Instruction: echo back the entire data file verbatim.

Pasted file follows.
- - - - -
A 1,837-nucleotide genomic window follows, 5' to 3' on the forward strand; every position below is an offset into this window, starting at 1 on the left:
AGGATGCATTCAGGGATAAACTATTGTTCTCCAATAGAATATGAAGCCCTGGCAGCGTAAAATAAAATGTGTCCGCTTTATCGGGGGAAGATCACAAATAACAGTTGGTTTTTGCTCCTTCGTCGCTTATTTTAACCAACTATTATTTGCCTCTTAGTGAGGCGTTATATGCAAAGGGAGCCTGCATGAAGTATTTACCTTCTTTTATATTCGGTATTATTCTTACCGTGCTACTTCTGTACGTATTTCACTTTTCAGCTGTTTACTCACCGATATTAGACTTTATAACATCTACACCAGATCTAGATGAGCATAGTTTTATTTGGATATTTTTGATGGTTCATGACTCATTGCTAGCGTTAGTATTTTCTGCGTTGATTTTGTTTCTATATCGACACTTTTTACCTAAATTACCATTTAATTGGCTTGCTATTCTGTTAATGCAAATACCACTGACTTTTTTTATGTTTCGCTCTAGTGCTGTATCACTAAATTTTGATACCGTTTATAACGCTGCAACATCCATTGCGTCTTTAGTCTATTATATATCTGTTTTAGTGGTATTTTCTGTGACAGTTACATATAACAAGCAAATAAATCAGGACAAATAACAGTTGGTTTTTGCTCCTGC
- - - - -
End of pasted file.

A 1,837-nucleotide genomic window follows, 5' to 3' on the forward strand; every position below is an offset into this window, starting at 1 on the left:
AGGATGCATTCAGGGATAAACTATTGTTCTCCAATAGAATATGAAGCCCTGGCAGCGTAAAATAAAATGTGTCCGCTTTATCGGGGGAAGATCACAAATAACAGTTGGTTTTTGCTCCTTCGTCGCTTATTTTAACCAACTATTATTTGCCTCTTAGTGAGGCGTTATATGCAAAGGGAGCCTGCATGAAGTATTTACCTTCTTTTATATTCGGTATTATTCTTACCGTGCTACTTCTGTACGTATTTCACTTTTCAGCTGTTTACTCACCGATATTAGACTTTATAACATCTACACCAGATCTAGATGAGCATAGTTTTATTTGGATATTTTTGATGGTTCATGACTCATTGCTAGCGTTAGTATTTTCTGCGTTGATTTTGTTTCTATATCGACACTTTTTACCTAAATTACCATTTAATTGGCTTGCTATTCTGTTAATGCAAATACCACTGACTTTTTTTATGTTTCGCTCTAGTGCTGTATCACTAAATTTTGATACCGTTTATAACGCTGCAACATCCATTGCGTCTTTAGTCTATTATATATCTGTTTTAGTGGTATTTTCTGTGACAGTTACATATAACAAGCAAATAAATCAGGACAAATAACAGTTGGTTTTTGCTCCTGC